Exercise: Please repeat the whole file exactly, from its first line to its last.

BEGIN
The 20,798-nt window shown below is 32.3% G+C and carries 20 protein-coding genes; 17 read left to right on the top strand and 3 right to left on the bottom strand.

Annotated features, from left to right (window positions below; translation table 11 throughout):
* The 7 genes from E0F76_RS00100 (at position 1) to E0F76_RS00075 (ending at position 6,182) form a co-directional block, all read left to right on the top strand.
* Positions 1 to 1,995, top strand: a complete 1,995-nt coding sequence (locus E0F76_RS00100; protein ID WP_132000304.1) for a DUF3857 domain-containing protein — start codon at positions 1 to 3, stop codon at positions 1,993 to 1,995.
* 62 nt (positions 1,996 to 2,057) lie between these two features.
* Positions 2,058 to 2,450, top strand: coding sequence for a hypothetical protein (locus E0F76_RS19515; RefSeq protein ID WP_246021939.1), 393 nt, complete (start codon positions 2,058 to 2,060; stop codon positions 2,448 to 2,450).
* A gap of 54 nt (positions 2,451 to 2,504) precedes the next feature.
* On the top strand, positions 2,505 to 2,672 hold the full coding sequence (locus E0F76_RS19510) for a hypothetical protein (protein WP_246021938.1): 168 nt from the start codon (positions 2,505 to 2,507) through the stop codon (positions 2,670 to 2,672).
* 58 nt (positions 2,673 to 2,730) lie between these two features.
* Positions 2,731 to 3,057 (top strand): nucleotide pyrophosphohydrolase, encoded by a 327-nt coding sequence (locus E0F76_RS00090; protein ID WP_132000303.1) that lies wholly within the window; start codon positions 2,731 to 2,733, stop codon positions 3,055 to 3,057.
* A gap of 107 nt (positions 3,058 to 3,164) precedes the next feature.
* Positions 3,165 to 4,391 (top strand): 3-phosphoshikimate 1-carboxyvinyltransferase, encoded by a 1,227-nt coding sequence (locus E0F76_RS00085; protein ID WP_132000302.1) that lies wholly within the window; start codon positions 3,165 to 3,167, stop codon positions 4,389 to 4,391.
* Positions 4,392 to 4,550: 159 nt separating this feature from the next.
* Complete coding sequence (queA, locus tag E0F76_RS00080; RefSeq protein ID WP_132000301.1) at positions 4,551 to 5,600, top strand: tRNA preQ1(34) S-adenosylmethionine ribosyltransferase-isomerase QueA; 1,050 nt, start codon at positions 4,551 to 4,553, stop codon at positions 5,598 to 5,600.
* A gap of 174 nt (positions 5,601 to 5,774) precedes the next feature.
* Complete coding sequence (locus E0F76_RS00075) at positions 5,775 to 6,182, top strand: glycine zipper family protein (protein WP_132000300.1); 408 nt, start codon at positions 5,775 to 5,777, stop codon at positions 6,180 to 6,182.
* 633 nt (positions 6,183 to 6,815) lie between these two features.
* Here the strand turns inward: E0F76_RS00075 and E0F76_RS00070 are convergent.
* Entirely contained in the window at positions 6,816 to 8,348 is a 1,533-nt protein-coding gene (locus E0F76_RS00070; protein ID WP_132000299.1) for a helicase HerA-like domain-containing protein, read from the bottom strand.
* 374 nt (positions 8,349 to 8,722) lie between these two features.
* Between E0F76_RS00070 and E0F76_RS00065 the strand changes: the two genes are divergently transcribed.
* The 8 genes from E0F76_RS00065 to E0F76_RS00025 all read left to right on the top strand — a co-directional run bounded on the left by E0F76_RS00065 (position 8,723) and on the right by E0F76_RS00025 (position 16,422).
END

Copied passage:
The 20,798-nt window shown below is 32.3% G+C and carries 20 protein-coding genes; 17 read left to right on the top strand and 3 right to left on the bottom strand.

Annotated features, from left to right (window positions below; translation table 11 throughout):
* The 7 genes from E0F76_RS00100 (at position 1) to E0F76_RS00075 (ending at position 6,182) form a co-directional block, all read left to right on the top strand.
* Positions 1 to 1,995, top strand: a complete 1,995-nt coding sequence (locus E0F76_RS00100; protein ID WP_132000304.1) for a DUF3857 domain-containing protein — start codon at positions 1 to 3, stop codon at positions 1,993 to 1,995.
* 62 nt (positions 1,996 to 2,057) lie between these two features.
* Positions 2,058 to 2,450, top strand: coding sequence for a hypothetical protein (locus E0F76_RS19515; RefSeq protein ID WP_246021939.1), 393 nt, complete (start codon positions 2,058 to 2,060; stop codon positions 2,448 to 2,450).
* A gap of 54 nt (positions 2,451 to 2,504) precedes the next feature.
* On the top strand, positions 2,505 to 2,672 hold the full coding sequence (locus E0F76_RS19510) for a hypothetical protein (protein WP_246021938.1): 168 nt from the start codon (positions 2,505 to 2,507) through the stop codon (positions 2,670 to 2,672).
* 58 nt (positions 2,673 to 2,730) lie between these two features.
* Positions 2,731 to 3,057 (top strand): nucleotide pyrophosphohydrolase, encoded by a 327-nt coding sequence (locus E0F76_RS00090; protein ID WP_132000303.1) that lies wholly within the window; start codon positions 2,731 to 2,733, stop codon positions 3,055 to 3,057.
* A gap of 107 nt (positions 3,058 to 3,164) precedes the next feature.
* Positions 3,165 to 4,391 (top strand): 3-phosphoshikimate 1-carboxyvinyltransferase, encoded by a 1,227-nt coding sequence (locus E0F76_RS00085; protein ID WP_132000302.1) that lies wholly within the window; start codon positions 3,165 to 3,167, stop codon positions 4,389 to 4,391.
* Positions 4,392 to 4,550: 159 nt separating this feature from the next.
* Complete coding sequence (queA, locus tag E0F76_RS00080; RefSeq protein ID WP_132000301.1) at positions 4,551 to 5,600, top strand: tRNA preQ1(34) S-adenosylmethionine ribosyltransferase-isomerase QueA; 1,050 nt, start codon at positions 4,551 to 4,553, stop codon at positions 5,598 to 5,600.
* A gap of 174 nt (positions 5,601 to 5,774) precedes the next feature.
* Complete coding sequence (locus E0F76_RS00075) at positions 5,775 to 6,182, top strand: glycine zipper family protein (protein WP_132000300.1); 408 nt, start codon at positions 5,775 to 5,777, stop codon at positions 6,180 to 6,182.
* 633 nt (positions 6,183 to 6,815) lie between these two features.
* Here the strand turns inward: E0F76_RS00075 and E0F76_RS00070 are convergent.
* Entirely contained in the window at positions 6,816 to 8,348 is a 1,533-nt protein-coding gene (locus E0F76_RS00070; protein ID WP_132000299.1) for a helicase HerA-like domain-containing protein, read from the bottom strand.
* 374 nt (positions 8,349 to 8,722) lie between these two features.
* Between E0F76_RS00070 and E0F76_RS00065 the strand changes: the two genes are divergently transcribed.
* The 8 genes from E0F76_RS00065 to E0F76_RS00025 all read left to right on the top strand — a co-directional run bounded on the left by E0F76_RS00065 (position 8,723) and on the right by E0F76_RS00025 (position 16,422).